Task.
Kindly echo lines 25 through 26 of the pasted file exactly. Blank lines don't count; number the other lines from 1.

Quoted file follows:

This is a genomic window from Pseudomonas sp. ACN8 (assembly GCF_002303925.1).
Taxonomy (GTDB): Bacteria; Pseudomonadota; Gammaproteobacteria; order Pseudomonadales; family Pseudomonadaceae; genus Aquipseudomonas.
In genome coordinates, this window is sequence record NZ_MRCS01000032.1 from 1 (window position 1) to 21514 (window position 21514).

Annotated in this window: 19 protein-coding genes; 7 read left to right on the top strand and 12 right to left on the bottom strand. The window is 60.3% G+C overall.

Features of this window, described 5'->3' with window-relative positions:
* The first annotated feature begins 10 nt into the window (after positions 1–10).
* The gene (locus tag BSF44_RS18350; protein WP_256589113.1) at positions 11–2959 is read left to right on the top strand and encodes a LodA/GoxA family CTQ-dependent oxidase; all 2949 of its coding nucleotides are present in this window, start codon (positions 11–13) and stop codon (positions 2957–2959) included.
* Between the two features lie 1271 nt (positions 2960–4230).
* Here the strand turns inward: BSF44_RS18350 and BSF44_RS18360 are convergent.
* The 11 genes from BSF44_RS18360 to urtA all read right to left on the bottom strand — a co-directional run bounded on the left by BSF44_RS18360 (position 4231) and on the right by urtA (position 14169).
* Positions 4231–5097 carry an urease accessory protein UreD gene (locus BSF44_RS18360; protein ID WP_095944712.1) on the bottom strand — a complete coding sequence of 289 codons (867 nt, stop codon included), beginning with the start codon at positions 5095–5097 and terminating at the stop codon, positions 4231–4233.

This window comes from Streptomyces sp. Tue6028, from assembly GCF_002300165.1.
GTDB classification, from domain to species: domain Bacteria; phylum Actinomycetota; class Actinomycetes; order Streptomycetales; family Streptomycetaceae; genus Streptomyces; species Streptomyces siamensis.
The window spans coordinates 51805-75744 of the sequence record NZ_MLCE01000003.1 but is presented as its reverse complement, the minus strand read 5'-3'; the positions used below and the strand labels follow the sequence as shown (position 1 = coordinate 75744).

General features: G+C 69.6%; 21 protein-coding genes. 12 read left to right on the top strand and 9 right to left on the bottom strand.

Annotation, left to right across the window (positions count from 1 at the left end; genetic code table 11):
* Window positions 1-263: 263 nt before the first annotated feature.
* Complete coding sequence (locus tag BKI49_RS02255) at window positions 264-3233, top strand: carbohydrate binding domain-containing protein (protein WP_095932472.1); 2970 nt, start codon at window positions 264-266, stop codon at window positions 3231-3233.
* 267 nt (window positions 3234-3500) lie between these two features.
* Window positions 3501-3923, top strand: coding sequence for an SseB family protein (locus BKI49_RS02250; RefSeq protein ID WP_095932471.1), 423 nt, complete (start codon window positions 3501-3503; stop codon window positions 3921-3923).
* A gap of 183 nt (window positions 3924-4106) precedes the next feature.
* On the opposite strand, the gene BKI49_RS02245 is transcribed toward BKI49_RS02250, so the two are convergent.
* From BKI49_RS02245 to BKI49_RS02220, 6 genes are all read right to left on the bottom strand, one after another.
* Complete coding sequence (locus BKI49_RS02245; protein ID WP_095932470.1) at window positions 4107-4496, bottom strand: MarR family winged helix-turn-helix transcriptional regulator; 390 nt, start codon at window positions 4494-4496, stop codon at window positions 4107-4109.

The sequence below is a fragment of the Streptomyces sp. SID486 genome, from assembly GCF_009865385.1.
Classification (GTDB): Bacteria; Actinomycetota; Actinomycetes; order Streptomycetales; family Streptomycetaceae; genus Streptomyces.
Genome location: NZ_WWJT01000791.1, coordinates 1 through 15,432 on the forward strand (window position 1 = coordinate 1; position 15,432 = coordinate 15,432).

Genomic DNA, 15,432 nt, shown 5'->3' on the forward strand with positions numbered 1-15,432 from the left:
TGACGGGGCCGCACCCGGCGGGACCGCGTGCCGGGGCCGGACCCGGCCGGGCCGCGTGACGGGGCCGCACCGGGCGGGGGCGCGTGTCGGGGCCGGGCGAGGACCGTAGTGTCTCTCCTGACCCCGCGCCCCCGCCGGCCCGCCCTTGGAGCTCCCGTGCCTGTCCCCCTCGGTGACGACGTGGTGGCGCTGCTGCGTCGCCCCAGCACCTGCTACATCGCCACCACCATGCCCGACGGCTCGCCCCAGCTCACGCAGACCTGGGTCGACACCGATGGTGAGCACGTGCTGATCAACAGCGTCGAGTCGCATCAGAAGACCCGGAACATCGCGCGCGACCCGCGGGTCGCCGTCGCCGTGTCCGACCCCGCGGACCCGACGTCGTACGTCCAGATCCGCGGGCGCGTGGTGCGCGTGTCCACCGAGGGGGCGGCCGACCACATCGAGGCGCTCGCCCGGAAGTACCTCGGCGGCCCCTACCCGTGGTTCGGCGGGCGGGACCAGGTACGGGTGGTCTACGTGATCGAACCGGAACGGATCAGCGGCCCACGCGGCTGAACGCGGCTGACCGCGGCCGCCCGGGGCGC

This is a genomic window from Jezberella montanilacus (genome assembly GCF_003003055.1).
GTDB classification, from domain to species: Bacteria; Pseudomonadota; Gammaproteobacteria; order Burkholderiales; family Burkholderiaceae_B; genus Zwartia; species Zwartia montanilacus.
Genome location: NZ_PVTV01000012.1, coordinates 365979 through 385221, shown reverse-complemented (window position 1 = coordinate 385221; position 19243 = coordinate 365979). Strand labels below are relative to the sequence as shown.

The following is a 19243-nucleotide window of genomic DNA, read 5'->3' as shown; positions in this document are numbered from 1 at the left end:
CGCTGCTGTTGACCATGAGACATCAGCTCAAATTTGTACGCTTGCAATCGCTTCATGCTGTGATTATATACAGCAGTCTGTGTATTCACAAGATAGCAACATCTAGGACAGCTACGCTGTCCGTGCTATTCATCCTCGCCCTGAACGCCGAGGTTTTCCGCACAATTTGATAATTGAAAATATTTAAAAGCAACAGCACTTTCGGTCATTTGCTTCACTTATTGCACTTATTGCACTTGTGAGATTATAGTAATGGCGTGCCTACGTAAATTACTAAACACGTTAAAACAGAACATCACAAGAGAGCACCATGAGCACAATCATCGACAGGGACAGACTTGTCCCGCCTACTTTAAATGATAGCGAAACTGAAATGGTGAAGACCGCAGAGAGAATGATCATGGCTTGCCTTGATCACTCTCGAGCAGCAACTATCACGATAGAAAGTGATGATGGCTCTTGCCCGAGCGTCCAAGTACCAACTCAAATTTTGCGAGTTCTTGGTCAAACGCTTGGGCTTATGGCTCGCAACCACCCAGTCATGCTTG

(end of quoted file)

The sequence below is a fragment of the Streptomyces sp. SID486 genome, from assembly GCF_009865385.1.
Classification (GTDB): Bacteria; Actinomycetota; Actinomycetes; order Streptomycetales; family Streptomycetaceae; genus Streptomyces.